Does a company like LegalZoom, that provides low-cost do-it-yourself legal documents, necessarily stray into the unauthorized practice of law? The ABA Journal reports here, summarizing recent salvos in the LegalZoom war.
Under LegalZoom’s business model, customers create legal documents by answering on-line questionnaires. Then, LegalZoom employees review the answers, and out comes a will, or an LLC agreement, or whatever customers might identify as their legal needs. You’ve probably heard or seen LegalZoom’s ads — they’re everywhere — and they disclaim any intention to practice law.
LegalZoom has indeed racked up a success record in the courts.
The South Carolina Supreme Court, for example, effectively gave LegalZoom a green light to operate in March of this year, adopting a referee’s report that ended by agreement a suit brought by a former state attorney general. The referee wrote that LegalZoom was essentially a scrivener, as its software merely “records the customer’s original information verbatim,” without using any judgment or discretion, and that the documents worked like ones already offered by various state and local agencies. In Ohio, a district court in 2012 dismissed a putative class action complaint alleging that LegalZoom violated Ohio’s statute against the unauthorized practice of law. The court held that the plaintiff didn’t have a claim unless the Ohio Supreme Court declared that the company engaged in unauthorized practice.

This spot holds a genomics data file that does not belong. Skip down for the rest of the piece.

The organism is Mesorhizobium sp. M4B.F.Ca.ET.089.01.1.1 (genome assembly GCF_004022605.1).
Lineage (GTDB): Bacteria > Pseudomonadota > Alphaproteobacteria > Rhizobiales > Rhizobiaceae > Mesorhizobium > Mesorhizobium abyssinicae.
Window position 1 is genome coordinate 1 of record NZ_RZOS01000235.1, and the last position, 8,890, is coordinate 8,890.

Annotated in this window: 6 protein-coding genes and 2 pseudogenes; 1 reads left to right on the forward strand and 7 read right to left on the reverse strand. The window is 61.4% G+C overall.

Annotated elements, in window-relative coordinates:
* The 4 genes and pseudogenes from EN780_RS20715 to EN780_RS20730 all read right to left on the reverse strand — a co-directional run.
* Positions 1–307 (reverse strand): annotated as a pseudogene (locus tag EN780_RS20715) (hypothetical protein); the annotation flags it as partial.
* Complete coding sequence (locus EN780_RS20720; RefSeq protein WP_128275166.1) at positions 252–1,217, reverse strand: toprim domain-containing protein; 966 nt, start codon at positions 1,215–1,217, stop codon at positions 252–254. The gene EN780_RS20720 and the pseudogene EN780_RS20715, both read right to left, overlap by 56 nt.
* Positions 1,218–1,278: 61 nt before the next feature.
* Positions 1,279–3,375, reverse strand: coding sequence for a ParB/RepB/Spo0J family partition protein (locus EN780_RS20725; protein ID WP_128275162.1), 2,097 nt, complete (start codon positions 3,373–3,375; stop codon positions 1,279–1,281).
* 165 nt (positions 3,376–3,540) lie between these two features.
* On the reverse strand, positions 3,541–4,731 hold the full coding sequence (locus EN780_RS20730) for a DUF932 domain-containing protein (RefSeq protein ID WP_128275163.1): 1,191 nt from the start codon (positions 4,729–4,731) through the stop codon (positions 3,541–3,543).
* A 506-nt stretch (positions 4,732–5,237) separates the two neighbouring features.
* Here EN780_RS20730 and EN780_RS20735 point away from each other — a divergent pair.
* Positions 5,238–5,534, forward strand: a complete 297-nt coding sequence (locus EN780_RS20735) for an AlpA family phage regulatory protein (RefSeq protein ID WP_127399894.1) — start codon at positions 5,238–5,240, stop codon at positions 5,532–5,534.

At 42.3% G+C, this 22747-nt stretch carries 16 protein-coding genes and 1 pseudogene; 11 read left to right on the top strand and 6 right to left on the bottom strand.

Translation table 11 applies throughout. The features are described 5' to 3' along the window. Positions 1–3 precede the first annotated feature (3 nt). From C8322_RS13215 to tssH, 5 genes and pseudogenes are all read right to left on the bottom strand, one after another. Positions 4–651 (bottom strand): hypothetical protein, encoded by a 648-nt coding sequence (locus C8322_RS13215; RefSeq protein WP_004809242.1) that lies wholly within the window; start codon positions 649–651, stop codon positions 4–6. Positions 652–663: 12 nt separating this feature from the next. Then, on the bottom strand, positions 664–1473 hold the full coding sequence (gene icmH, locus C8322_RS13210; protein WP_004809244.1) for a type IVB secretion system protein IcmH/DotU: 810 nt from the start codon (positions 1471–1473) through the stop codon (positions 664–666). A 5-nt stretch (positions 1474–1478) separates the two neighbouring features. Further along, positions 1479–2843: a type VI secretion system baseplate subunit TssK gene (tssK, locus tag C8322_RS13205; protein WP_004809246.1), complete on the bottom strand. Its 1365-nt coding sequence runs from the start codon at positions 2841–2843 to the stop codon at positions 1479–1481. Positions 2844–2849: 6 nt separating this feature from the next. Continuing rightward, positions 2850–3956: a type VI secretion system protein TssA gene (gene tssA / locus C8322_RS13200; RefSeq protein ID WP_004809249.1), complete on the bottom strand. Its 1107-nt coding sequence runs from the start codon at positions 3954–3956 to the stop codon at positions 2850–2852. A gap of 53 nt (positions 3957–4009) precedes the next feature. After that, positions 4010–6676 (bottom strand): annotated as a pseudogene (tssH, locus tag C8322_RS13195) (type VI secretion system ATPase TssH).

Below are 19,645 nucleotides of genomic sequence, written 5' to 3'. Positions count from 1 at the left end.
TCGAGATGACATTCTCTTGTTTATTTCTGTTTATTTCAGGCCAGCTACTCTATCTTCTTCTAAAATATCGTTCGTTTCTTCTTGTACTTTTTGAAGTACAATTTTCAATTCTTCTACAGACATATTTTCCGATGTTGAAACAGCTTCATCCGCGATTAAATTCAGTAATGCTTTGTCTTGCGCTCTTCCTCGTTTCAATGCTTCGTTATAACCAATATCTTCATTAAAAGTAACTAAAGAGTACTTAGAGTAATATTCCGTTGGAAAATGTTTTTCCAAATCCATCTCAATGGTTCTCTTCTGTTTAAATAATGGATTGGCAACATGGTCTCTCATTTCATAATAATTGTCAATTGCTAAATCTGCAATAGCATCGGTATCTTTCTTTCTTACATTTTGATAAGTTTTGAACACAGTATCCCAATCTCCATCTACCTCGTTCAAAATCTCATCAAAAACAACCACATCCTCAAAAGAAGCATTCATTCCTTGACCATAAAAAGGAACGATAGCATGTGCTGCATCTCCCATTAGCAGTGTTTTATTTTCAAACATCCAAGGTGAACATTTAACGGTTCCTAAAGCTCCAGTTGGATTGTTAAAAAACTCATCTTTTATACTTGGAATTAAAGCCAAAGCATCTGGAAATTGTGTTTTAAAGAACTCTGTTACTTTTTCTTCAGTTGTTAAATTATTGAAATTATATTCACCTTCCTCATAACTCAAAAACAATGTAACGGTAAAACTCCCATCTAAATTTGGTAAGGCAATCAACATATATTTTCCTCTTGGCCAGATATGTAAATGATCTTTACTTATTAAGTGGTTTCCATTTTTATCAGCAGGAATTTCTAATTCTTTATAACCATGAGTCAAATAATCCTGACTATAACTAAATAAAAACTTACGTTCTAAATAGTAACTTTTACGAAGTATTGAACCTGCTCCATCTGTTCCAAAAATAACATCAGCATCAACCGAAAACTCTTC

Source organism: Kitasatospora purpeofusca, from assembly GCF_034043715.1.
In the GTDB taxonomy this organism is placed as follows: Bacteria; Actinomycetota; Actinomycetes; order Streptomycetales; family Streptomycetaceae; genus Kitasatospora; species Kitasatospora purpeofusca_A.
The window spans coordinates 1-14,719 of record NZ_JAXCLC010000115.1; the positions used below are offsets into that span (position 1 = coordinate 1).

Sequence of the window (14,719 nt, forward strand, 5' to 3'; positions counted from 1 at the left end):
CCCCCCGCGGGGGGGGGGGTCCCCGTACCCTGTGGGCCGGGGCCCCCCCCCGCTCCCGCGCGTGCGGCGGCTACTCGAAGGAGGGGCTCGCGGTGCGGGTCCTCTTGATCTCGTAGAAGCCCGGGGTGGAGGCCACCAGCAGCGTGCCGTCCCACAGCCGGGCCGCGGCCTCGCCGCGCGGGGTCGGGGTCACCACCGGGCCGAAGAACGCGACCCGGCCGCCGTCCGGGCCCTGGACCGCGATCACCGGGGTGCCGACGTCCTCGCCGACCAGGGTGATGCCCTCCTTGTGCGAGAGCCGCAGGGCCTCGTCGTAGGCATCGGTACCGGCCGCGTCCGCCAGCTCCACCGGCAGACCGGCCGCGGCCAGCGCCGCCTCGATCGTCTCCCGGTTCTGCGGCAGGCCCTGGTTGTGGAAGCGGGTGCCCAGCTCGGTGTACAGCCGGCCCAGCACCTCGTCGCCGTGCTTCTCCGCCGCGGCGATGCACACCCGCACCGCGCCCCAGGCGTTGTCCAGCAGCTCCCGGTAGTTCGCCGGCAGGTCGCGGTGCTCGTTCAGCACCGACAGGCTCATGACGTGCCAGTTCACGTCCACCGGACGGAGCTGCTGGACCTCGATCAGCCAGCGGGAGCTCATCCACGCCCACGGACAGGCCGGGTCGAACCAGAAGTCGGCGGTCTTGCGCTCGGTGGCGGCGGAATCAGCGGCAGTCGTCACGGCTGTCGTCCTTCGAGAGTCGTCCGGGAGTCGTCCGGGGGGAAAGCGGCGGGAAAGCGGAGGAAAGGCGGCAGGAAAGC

But other jurisdictions have put up at least temporary roadblocks. About two weeks after the referee’s report in South Carolina, a special superior court judge just across the border in North Carolina kept alive a suit that started in 2011 with LegalZoom suing the state bar following a cease-and-desist order against it.
The North Carolina bar asserted that the guidance and review that LegalZoom provides means that it is acting as a legal advisor. The North Carolina court dismissed LegalZoom’s constitutional claims against the bar, and said that it needed more information and briefing before deciding the bar’s claim against the company for unauthorized practice.
Over at The Legal Ethics Forum, law professor Andrew Perlman, of Suffolk University Law School, suggests that LegalZoom should be permitted to continue its work, but with some modest regulatory oversight to protect the public.
The jury is still out, and other jurisdictions will undoubtedly continue to try to define the boundaries of what LegalZoom can do. What do you think — Is some deregulation a positive force that expands access for consumers who need it? Is LegalZoom just document automation software? Or does it cross the line into unauthorized practice territory? Use Comments to weigh in.